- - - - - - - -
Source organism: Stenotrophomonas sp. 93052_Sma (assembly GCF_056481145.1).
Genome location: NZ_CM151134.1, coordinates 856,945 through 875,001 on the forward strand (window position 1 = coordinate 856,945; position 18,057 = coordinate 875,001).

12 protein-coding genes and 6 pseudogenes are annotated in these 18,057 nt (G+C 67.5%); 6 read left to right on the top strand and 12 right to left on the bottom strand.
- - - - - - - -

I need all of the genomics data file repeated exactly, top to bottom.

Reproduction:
Source organism: Stenotrophomonas sp. 93052_Sma (assembly GCF_056481145.1).
Genome location: NZ_CM151134.1, coordinates 856,945 through 875,001 on the forward strand (window position 1 = coordinate 856,945; position 18,057 = coordinate 875,001).

12 protein-coding genes and 6 pseudogenes are annotated in these 18,057 nt (G+C 67.5%); 6 read left to right on the top strand and 12 right to left on the bottom strand.